Corporate Responsibility

Do corporations kill? Unfortunately, yes, they can. A corporation is a person in our crazy legal system. How do we best punish a corporate person, for killing people?

Burkhardt had drawn criticism for forwarding the responsibility for the explosion on to others. He told the Toronto Star earlier in the week that it was the fire department shutting off the train’s engine to fight earlier flames that resulted in the brake failure an hour later. He also said that the conductor failed to apply all 11 hand brakes.

“I’ve been pointed out as blaming the engineer, blaming the fire department that shut down the engine. That’s not my intention at all,” he says. “My intention is to try and get the facts and the biggest fact of all that we have to confront is that this train ran away.”

All the while, he is steadfast that his company should not shoulder all the blame. “The words corporate responsibility are used from time to time, but what I think you generally find is that when mistakes are made… then it’s people that did it,” he says.

“A corporation is a bank account in a lock box at the post office. It doesn’t do things. People do things.”

Corporate structures cause people to do terrible things. From hiring lawyers [haha], right up to allowing atrocities because the corporation demands them. Would a train operator *choose* to work alone, or would he prefer to have a human companion in the train engine, and to help him apply brakes, and to cover for him during breaks? No he’d worth with a partner, a ‘co-pilot’, but Mr. Burkhardt’s corporation required him to work alone, unsafely. The corporation required the conductor to abandon the running train in order to get rest. Dozens died as a result of this corporate mistake (negligence by design). How can the corporation take responsibility and serve punishment for the crimes they repeatedly make?

Do individual Canadians even have the power to compel the Crown to levy this punishment? If not, consider that the Crown prosecutes crime in part so vigilantism does not grip our justice system. If the Crown is powerless to extract the pound of flesh or a corporate eye for human eye, will humans stand peacefully by, wronged, for long?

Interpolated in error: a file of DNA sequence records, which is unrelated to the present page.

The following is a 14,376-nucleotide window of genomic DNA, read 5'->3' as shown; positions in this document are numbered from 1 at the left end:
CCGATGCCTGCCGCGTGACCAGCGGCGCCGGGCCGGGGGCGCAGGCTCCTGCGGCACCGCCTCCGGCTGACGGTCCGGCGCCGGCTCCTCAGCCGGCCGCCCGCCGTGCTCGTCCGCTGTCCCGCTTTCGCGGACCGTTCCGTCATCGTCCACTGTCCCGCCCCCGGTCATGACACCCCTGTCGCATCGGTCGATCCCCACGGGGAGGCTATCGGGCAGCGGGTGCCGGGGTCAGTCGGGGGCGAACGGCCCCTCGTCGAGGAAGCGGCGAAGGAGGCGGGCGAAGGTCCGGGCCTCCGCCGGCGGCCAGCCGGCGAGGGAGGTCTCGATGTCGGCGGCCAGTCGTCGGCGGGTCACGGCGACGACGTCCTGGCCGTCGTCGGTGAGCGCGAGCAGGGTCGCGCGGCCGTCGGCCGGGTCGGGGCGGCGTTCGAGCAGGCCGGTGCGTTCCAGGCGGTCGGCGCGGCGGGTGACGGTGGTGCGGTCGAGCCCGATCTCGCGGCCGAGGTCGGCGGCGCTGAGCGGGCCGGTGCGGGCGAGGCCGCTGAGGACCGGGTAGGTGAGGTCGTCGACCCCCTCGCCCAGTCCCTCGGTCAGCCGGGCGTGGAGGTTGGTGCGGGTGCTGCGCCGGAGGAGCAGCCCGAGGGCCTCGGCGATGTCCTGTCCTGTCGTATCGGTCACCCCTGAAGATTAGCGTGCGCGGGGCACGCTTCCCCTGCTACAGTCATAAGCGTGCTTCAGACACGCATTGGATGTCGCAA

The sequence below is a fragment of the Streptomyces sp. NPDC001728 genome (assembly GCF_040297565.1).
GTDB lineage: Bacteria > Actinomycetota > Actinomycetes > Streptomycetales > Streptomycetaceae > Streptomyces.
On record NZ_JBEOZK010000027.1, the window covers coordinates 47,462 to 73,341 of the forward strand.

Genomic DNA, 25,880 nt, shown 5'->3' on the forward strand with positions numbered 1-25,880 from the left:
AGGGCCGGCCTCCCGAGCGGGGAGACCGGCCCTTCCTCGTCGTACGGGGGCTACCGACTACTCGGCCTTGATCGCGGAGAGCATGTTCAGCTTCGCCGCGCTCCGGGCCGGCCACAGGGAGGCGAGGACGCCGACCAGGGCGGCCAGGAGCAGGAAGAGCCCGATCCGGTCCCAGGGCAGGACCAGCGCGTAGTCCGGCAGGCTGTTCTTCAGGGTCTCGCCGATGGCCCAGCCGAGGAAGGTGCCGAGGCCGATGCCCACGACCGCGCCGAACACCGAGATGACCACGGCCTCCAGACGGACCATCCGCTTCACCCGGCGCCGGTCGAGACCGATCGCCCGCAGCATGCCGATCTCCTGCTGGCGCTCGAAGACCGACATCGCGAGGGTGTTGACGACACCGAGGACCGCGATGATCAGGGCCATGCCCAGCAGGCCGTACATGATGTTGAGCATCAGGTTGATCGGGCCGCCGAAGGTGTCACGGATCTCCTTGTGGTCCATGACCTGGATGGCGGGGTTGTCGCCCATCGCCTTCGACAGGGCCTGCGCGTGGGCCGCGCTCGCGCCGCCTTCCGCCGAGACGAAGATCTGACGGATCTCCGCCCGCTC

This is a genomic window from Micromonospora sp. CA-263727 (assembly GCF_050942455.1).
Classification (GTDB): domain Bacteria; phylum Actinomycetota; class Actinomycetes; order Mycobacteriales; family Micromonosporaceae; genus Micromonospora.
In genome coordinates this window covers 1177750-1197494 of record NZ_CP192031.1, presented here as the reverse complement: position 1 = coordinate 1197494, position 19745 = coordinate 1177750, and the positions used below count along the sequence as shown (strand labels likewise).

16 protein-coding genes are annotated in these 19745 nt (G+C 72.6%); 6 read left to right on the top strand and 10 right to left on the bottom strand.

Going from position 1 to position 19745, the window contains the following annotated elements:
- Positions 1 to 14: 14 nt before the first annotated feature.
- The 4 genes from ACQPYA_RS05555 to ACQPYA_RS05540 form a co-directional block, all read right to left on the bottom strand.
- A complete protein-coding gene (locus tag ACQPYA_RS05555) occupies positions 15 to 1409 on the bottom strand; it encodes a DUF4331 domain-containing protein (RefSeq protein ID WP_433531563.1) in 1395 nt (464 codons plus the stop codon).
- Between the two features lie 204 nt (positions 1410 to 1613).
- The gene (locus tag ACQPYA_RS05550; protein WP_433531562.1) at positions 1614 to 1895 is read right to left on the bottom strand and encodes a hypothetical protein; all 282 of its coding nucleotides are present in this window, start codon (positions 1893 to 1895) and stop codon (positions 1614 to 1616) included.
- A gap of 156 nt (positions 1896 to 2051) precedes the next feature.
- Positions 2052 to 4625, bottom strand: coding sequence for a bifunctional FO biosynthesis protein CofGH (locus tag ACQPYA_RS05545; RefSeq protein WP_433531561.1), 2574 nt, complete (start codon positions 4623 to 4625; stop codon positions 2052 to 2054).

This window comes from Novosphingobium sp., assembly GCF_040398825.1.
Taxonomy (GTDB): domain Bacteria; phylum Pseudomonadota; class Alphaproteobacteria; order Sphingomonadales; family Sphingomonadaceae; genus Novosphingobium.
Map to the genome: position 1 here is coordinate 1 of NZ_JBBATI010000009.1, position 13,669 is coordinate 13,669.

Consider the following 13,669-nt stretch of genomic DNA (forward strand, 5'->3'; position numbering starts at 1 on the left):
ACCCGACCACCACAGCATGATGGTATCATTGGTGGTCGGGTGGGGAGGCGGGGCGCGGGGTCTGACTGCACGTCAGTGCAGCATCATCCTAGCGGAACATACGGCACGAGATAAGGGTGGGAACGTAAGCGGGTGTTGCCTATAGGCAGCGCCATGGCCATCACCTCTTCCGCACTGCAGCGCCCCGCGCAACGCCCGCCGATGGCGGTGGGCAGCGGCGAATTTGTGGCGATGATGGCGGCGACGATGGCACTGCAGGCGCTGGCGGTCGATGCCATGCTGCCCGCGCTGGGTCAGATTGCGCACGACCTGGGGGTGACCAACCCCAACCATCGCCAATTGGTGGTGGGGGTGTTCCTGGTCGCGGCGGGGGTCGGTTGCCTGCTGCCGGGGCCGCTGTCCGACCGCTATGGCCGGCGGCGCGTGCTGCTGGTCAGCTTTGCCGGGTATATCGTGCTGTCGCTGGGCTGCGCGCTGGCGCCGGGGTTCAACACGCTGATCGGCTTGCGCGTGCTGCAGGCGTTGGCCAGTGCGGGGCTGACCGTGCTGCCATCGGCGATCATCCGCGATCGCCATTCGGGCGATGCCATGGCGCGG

ADDED:

7 responses to “Corporate Responsibility

  1. The Harper government allowed this one man system to happen. Find out who this owner is- a rail privatization guru.

  2. Talk of setting 30 hand brakes is typical of the you shoulda, we told ’em, not my responsibility jargon that always follows this type of event. It’s rubbish I tell you, nothing but rubbish. At the end of a 12 hr shift, alone in the dark, no one sets 30 handbrakes, nor 20, nor 15 for that matter. A brake test with the locomotive too? Right, and when you hand in your slip for OT, the dressing down begins. No one is going to do it and they know it. I read one of the first things MMA’s CEO did was cut wages 40% after taking over the previously bankrupt firm.

    There are a number of simple things that could have and should have been done every time that train stopped in Nantes which would have easily prevented this disaster, most of which the company was able to side step due to Canada’s lack of regulations. And for what? To skim a few more bucks off operating costs.

    They are like gamblers really. Everyone has been playing the odds in the railway industry for years, but the instinct for even greater winnings drove them past the point of reason. What’s most infuriating is, the Government of Canada accommodated them.

  3. How’s this guy viewed over in Europe? Noticed that Rail World Inc. has holdings over there as well as in North America.

  4. The anger is justified. The blame will be distributed among those that cannot financially fight back (underpaid & overworked employees) leaving the corporate entity free to go because the company ‘followed the rules’ which have been diluted by years of bribe $ fed back into the system.

  5. “A former locomotive engineer with the Montreal Maine & Atlantic railway says he left the company because he believed its policies, in particular one that left a single employee in charge of the entire locomotive, could compromise safety.

    “It was 10 years of them gambling and rolling the dice, and it finally caught up with them,” the former employee said.”

    http://www.cbc.ca/news/canada/montreal/story/2013/07/16/lac-megantic-train-disaster-mma-burkhardt-employee-safety.html

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